Given that skeletal plan, what would become of our mission statement? The current mission could be effectively employed at many schools and did nothing to distinguish us. Perhaps we weren’t unique until now. If so, it was time for a mission that painted a picture of a school that was striving to educate kids to be better human beings as well as having the skills and competencies to succeed in life. To live up to that mission we would have to change a number of practices: schedule, grading, pedagogies, feedback systems, how we update curriculum, values, and behaviors that are measured (and thereby demand feedback), elimination of course levels and tracks, and revising criteria for our most selective programs. That is a tall order, but we can do it in five years if we have passionate support for the basic principles: privilege is not something to be protected; it is something to share. As a selective school, we can’t pretend that we are performing a service to the greater society. We are not at the current time. We are reinforcing inequity and exclusion by our very nature. But we can be more equitable and more inclusive; in fact, we have to be or we will be remembered as one of those institutions that perpetuated the myth of meritocracy.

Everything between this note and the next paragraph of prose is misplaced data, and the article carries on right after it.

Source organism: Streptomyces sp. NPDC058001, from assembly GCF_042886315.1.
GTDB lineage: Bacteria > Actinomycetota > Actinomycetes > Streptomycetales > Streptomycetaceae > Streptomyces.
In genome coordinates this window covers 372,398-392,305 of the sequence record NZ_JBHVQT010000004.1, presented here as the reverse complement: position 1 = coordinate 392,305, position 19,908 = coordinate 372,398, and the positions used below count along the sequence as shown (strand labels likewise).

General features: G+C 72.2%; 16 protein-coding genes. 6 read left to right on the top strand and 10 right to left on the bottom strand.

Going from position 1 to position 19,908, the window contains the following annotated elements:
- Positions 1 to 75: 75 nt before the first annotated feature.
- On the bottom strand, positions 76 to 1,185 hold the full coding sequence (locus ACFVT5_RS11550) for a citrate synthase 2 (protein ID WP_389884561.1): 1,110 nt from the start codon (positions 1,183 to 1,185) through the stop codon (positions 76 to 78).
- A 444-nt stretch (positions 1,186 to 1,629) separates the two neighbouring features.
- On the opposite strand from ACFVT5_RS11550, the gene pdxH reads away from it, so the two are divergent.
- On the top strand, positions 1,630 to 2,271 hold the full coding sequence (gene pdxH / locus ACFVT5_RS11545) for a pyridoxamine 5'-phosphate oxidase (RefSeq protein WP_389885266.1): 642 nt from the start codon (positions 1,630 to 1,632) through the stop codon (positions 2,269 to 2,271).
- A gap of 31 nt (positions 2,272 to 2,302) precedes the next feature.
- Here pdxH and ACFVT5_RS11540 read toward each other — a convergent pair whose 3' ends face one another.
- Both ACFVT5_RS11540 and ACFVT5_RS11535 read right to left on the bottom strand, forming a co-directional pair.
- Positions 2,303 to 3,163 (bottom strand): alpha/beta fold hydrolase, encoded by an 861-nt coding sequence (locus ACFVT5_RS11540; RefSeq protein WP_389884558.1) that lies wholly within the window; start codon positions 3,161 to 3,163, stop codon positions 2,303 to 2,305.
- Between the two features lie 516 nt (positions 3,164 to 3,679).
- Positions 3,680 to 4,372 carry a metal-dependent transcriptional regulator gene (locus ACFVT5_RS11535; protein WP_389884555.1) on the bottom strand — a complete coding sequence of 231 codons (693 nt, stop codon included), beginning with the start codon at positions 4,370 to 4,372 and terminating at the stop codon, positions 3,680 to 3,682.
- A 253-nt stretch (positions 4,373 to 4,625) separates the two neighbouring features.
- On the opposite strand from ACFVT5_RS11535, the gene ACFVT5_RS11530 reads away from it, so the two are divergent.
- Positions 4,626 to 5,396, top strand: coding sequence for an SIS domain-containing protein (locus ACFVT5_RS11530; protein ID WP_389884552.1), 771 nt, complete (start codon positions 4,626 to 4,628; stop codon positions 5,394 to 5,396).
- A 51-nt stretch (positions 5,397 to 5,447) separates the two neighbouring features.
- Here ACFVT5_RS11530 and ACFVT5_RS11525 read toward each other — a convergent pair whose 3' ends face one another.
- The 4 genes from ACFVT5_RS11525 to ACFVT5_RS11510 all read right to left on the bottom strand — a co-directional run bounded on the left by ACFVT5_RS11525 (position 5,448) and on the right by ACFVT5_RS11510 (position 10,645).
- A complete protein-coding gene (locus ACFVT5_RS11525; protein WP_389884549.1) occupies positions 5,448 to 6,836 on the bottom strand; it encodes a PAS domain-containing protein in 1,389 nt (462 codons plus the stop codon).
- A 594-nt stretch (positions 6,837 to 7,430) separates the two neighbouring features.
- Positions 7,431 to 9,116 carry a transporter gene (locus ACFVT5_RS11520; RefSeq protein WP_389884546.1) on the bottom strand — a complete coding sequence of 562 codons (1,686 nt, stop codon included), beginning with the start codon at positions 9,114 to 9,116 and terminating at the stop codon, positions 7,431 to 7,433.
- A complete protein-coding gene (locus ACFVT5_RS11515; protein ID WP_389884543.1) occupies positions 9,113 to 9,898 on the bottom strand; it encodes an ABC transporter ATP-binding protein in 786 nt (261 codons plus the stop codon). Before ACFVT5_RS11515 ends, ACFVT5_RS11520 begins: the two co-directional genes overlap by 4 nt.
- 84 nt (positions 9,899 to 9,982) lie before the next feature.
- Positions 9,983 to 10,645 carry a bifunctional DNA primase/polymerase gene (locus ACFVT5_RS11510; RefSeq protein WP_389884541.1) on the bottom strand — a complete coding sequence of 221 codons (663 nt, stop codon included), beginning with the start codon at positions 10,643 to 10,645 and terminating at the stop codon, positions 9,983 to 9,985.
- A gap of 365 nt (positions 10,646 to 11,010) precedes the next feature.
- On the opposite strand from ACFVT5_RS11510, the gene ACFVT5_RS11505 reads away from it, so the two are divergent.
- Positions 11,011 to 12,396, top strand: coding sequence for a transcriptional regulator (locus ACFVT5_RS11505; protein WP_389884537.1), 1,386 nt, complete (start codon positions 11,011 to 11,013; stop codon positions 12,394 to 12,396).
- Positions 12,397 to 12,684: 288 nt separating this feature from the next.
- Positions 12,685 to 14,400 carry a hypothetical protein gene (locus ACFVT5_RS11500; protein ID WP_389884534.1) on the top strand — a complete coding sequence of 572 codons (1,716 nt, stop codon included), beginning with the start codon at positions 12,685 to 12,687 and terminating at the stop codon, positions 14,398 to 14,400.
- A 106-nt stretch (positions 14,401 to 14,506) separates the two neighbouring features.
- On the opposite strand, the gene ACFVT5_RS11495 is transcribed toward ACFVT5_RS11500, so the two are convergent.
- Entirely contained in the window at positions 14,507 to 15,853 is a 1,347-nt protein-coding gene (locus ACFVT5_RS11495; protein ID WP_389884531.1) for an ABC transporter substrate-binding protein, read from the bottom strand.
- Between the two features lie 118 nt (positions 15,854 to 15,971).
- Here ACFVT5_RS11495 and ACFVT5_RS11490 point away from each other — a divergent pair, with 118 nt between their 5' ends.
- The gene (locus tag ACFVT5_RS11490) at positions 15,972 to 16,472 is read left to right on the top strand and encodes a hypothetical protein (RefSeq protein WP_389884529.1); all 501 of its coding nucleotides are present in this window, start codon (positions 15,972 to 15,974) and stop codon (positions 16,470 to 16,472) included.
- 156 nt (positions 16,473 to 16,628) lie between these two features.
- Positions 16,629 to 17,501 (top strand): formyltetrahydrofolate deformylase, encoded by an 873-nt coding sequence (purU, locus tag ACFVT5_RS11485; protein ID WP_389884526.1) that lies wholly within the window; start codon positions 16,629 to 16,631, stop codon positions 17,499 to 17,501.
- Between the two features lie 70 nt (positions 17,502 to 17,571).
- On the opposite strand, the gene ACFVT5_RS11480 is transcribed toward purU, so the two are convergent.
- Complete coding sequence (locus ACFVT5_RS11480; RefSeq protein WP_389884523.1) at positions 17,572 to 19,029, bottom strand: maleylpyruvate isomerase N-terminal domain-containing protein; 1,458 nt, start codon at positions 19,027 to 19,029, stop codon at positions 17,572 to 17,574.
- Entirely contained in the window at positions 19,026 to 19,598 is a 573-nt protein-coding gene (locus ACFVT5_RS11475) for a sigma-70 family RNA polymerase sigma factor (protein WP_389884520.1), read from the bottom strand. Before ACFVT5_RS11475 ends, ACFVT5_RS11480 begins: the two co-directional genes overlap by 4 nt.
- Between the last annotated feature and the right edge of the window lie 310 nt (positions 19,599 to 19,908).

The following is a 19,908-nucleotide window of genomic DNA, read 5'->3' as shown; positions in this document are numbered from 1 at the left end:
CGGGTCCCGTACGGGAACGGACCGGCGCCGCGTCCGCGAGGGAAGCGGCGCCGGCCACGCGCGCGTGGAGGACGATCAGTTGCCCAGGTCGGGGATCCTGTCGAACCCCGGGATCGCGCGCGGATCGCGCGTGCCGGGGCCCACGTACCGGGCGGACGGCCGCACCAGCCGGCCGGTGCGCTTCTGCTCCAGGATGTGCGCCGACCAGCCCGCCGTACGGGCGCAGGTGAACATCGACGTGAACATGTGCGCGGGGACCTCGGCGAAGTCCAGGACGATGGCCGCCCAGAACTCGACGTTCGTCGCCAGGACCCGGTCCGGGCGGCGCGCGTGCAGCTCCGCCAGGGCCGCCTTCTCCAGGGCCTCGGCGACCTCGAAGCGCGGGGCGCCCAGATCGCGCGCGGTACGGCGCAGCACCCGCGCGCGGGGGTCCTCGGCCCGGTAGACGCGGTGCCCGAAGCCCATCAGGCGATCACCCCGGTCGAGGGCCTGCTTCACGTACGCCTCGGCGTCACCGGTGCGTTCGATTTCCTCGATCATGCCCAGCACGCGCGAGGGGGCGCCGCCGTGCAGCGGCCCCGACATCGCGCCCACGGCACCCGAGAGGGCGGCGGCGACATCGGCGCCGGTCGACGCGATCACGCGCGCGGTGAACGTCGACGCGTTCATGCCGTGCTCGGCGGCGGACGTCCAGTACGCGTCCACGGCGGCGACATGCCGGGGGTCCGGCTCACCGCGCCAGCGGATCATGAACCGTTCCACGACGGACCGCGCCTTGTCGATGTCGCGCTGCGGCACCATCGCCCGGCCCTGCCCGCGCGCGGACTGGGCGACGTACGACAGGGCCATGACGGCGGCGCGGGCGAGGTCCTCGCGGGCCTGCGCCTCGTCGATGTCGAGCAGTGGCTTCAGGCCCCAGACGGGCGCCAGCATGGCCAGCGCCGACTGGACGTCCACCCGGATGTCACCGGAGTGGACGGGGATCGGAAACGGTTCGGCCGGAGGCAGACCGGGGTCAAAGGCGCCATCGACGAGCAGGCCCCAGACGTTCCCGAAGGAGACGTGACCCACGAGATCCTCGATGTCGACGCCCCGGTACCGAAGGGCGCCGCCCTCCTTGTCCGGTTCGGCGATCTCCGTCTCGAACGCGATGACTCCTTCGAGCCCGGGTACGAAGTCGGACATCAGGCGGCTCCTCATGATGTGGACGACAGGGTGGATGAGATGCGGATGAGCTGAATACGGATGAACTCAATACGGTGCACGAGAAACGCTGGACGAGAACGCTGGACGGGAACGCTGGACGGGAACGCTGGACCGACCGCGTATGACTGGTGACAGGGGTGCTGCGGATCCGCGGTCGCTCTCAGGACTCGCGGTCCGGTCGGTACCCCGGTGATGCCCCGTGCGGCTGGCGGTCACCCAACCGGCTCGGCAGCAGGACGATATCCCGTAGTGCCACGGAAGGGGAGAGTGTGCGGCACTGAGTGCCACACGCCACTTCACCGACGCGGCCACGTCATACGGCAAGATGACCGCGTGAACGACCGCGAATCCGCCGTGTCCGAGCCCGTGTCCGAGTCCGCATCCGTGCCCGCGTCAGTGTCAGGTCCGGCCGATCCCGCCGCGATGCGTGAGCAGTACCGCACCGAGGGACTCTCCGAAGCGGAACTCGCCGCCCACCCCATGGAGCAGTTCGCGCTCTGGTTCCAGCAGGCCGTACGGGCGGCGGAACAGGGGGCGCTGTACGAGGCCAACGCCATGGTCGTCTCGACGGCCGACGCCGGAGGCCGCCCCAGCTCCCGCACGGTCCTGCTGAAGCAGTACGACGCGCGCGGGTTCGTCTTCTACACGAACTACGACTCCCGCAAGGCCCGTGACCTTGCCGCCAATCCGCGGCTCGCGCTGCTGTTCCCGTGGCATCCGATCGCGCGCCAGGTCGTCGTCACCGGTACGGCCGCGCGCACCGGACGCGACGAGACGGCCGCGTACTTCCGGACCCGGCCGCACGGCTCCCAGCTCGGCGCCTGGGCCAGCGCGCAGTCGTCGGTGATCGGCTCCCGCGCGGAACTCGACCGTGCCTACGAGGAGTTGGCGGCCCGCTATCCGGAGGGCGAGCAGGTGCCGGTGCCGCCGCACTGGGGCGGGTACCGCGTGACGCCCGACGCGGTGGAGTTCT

What I am imagining is a profound shift in the landscape of independent schools, and I’m certain my father would say that the changes resulting from this shift will not be delegated to new senior positions or existing members of my senior staff. This is my vision that needs to become a shared vision and I have to lead my school forward, delegating only after the community buys into our program each step of the way. If I do that, if I show true leadership, I will not be a stranger in my own community. I don’t have to dive into the details to be welcomed; I simply need to inspire others to dive in, knowing that I have their backs. So, Lacey, you will be unhappy with my email response, and if you feel it is necessary, I will support your efforts to find another school for your son, Sam.